Experimental research into teaching innovations: responding to methodological and ethical challenges
Studies in Science Education
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Taber, K. (2019). Experimental research into teaching innovations: responding to methodological and ethical challenges. Studies in Science Education, 55 (1), 69-119. https://doi.org/10.1080/03057267.2019.1658058
Experimental studies are often employed to test the effectiveness of teaching innovations such as new pedagogy, curriculum, or learning resources.This article offers guidance on good practice in developing research designs, and in drawing conclusions from published reports. Random control trials potentially support the use of statistical inference, but face a number of potential threats to validity. Research in educational contexts often employs quasi-experiments or natural experiments rather than true experiments, and these types of designs raise additional questions about the equivalence between experimental and control groups and the potential influence of confounding variables.Where it is impractical for experimental studies to employ samples that fully reflect diverse populations, generalisation is limited. Series of small-scale replication studies may be useful here, especially if these are conceptualised as being akin to multiple case studies, and complemented by qualitative studies. Control conditions for experimental studies need to be carefully selected to provide the most appropriate test for a particular intervention, and considering the interests of all participants. Control groups in studies that replicate innovations that have been widely shown to be effective in other settings should experience teaching conditions that reflect good practice and meet expected teaching standards in the research context.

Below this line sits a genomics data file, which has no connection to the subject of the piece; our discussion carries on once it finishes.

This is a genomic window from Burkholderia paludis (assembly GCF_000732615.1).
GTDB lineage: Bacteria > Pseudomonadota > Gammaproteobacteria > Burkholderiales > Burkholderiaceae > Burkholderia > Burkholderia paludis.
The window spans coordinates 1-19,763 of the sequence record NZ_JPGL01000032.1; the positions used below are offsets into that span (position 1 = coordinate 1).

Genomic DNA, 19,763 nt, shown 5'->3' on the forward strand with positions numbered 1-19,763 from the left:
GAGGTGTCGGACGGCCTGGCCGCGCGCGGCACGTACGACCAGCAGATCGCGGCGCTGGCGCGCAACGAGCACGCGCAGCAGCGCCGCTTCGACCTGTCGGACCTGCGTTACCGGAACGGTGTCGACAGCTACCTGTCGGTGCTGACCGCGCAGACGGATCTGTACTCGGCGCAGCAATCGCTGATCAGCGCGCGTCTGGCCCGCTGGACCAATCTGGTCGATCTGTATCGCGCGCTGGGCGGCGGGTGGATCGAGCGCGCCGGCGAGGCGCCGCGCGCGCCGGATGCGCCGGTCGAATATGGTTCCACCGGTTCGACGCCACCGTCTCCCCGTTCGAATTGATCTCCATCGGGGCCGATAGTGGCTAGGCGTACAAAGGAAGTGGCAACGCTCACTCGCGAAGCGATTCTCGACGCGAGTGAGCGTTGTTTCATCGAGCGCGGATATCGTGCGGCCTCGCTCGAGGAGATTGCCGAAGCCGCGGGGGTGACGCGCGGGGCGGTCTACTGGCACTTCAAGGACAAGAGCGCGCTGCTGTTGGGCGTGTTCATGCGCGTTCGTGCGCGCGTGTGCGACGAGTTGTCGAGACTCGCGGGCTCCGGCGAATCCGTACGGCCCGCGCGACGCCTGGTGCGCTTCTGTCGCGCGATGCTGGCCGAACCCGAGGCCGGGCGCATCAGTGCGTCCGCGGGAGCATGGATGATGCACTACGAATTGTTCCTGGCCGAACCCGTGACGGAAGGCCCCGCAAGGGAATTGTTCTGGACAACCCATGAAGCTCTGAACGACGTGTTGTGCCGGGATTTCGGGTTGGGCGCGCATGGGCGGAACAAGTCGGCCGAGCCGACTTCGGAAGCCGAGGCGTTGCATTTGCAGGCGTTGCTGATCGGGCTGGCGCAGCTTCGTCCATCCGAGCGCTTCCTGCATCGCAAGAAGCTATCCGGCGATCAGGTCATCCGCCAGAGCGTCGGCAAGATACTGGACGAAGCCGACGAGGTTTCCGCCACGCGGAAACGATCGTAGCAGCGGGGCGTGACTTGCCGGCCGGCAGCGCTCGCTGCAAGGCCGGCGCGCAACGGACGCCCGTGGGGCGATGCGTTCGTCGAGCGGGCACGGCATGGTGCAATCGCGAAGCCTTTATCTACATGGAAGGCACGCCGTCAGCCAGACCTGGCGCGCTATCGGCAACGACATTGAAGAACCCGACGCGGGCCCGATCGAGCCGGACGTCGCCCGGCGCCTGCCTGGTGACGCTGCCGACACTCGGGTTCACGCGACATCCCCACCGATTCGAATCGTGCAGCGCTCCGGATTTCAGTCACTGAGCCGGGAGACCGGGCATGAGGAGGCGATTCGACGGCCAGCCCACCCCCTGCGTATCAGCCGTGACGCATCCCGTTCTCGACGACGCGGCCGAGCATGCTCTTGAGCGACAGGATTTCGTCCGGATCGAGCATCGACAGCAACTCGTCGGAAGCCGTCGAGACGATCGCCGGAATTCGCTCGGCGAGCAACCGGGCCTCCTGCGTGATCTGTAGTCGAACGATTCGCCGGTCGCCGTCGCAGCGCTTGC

External DOI: https://doi.org/10.1080/03057267.2019.1658058
This record's URL: https://www.repository.cam.ac.uk/handle/1810/296067
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